United States v. Fernandez-Caro, 677 F. Supp. 893 (S.D. Tex. 1987)

U.S. District Court for the Southern District of Texas - 677 F. Supp. 893 (S.D. Tex. 1987)
September 2, 1987

677 F. Supp. 893 (1987)

UNITED STATES of America
v.
Alberto FERNANDEZ-CARO.

Crim. No. L-87-266.

United States District Court, S.D. Texas, Laredo Division.

September 2, 1987.

*894 Joe Sepeda, Asst. Public Defender, Laredo, Tex., for Fernandez-Caro.

Carlos Martinez, U.S. Atty., Laredo, Tex., for the U.S.

 
MEMORANDUM AND ORDER

KAZEN, District Judge.

Pending is Defendant's motion to suppress. The evidence reveals that on July 15, 1987, United States Immigration officials obtained from United States Magistrate Notzon a search warrant to search Room 152 at the Border Inn in Laredo, Texas. This room was being rented by the Defendant. As a result of the search, the agents found two fraudulent rubber stamps, purporting to be those used for certain immigration purposes.

It is undisputed that the search warrant was based on representations to the Magistrate by United States officials that the Defendant had confessed to Mexican Federal Judicial Police (FJP) that these stamps were indeed in his hotel room in Laredo. A commandante of the FJP notified Oscar Garza of the United States Border Patrol about the confession late on the evening of July 14, 1987. Apparently the confession had just been given by the Defendant while in the custody of the FJP in Nuevo Laredo, Mexico. Defendant now seeks to suppress the fruits of the search.

It is undisputed that the confession was obtained from the Defendant by the FJP through the use of physical torture. The Defendant's undisputed evidence is that the police threatened to kill him, beat him about the face and body, poured water through his nostrils while he was stripped, bound and gagged, and applied electrical shocks to his wet body, among other things. The Government does not dispute this evidence. Indeed, Agent Garza confirmed that when the Defendant was physically delivered to American officials by Mexican officials, physical signs of abuse were readily apparent on Defendant's body. Under these circumstances, the motion is easily resolved.

Ordinarily the provisions of the Fourth Amendment to the United States Constitution do not apply to arrests and searches made by foreign authorities in their own country and in enforcement of foreign law. Similarly statements obtained by foreign officers conducting interrogations in their own nations have been held admissible despite a failure to give Miranda warnings to the accused. United States v. Heller, 625 F.2d 594, 599 (5th Cir. 1980). Two exceptions to the general rule have long been recognized. One is that if American law enforcement officers participated in the foreign search or interrogation, or if the foreign authorities were acting as agents for their American counterparts, the exclusionary rule can be invoked. United States v. Morrow, 537 F.2d 120, 139 (5th Cir.1976), cert. denied, 430 U.S. 956, 97 S. Ct. 1602, 51 L. Ed. 2d 806 (1977).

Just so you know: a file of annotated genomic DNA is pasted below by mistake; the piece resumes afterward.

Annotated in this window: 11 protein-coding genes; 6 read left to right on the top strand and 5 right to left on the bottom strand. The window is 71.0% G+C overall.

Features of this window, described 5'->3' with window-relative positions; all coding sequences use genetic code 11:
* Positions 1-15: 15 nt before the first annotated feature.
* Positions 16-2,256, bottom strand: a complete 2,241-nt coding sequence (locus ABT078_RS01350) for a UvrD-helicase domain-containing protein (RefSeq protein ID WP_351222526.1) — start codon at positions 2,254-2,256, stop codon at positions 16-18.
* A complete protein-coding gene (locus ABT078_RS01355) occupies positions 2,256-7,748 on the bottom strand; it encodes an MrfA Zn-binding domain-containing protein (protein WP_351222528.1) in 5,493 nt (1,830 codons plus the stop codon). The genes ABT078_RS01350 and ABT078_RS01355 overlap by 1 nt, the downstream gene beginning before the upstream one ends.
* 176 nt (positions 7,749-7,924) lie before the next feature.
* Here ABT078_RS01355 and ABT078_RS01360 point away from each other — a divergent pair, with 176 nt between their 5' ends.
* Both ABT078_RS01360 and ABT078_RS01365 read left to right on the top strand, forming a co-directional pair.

*895 The first exception is inapplicable. While the Mexican officials had apparently been working closely with American officials concerning the immigration stamps in question as well as other immigration matters of interest to both countries, the Court concludes that no American officials participated in the abuse of the Defendant nor did they ask the Mexican officers to coerce information from him.

There is, however, a second exception to the general rule. If the conduct of the foreign officers "shocks the conscience of the American court, the fruits of their mischief will be excluded." Heller, 625 F.2d at 599; United States v. Morrow, supra; United States v. Hawkins, 661 F.2d 436, 456 (5th Cir.1981), cert. denied, 456 U.S. 991, 102 S. Ct. 2274, 73 L. Ed. 2d 1287 (1982). That exception clearly applies here. The conduct of the Mexican police officials violated even minimal standards of decency expected in a civilized society. Certainly the abuse of this Defendant exceeded the conduct which "shocked the conscience" of the United States Supreme Court in Rochin v. California, 342 U.S. 165, 72 S. Ct. 205, 96 L. Ed. 183 (1952). Even more than in Rochin, the methods employed here were "too close to the rack and the screw" to be acceptable. 342 U.S. at 172, 72 S. Ct. at 210.

The motion to suppress is GRANTED.